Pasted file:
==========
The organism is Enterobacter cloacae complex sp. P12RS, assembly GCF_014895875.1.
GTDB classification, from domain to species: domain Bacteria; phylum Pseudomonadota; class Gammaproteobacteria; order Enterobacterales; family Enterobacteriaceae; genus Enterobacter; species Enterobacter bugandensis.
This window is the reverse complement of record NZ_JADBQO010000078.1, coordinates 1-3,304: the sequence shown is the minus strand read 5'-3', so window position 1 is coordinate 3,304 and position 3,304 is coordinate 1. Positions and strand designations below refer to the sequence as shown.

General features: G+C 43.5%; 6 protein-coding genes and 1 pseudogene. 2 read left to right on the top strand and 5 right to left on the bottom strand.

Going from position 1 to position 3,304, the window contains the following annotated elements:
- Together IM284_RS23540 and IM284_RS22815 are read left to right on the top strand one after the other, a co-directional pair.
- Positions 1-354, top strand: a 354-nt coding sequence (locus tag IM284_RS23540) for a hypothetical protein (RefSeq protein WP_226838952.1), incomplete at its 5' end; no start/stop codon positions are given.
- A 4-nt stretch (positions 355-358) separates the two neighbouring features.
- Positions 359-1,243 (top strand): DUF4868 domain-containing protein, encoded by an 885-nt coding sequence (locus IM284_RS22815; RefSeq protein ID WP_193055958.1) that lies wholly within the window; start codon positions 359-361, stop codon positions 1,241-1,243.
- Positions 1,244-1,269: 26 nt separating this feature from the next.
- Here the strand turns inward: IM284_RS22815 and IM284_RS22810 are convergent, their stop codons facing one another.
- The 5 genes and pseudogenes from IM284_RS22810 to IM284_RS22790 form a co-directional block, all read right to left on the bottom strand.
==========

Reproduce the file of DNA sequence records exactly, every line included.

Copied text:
The organism is Enterobacter cloacae complex sp. P12RS, assembly GCF_014895875.1.
GTDB classification, from domain to species: domain Bacteria; phylum Pseudomonadota; class Gammaproteobacteria; order Enterobacterales; family Enterobacteriaceae; genus Enterobacter; species Enterobacter bugandensis.
This window is the reverse complement of record NZ_JADBQO010000078.1, coordinates 1-3,304: the sequence shown is the minus strand read 5'-3', so window position 1 is coordinate 3,304 and position 3,304 is coordinate 1. Positions and strand designations below refer to the sequence as shown.

General features: G+C 43.5%; 6 protein-coding genes and 1 pseudogene. 2 read left to right on the top strand and 5 right to left on the bottom strand.

Going from position 1 to position 3,304, the window contains the following annotated elements:
- Together IM284_RS23540 and IM284_RS22815 are read left to right on the top strand one after the other, a co-directional pair.
- Positions 1-354, top strand: a 354-nt coding sequence (locus tag IM284_RS23540) for a hypothetical protein (RefSeq protein WP_226838952.1), incomplete at its 5' end; no start/stop codon positions are given.
- A 4-nt stretch (positions 355-358) separates the two neighbouring features.
- Positions 359-1,243 (top strand): DUF4868 domain-containing protein, encoded by an 885-nt coding sequence (locus IM284_RS22815; RefSeq protein ID WP_193055958.1) that lies wholly within the window; start codon positions 359-361, stop codon positions 1,241-1,243.
- Positions 1,244-1,269: 26 nt separating this feature from the next.
- Here the strand turns inward: IM284_RS22815 and IM284_RS22810 are convergent, their stop codons facing one another.
- The 5 genes and pseudogenes from IM284_RS22810 to IM284_RS22790 form a co-directional block, all read right to left on the bottom strand.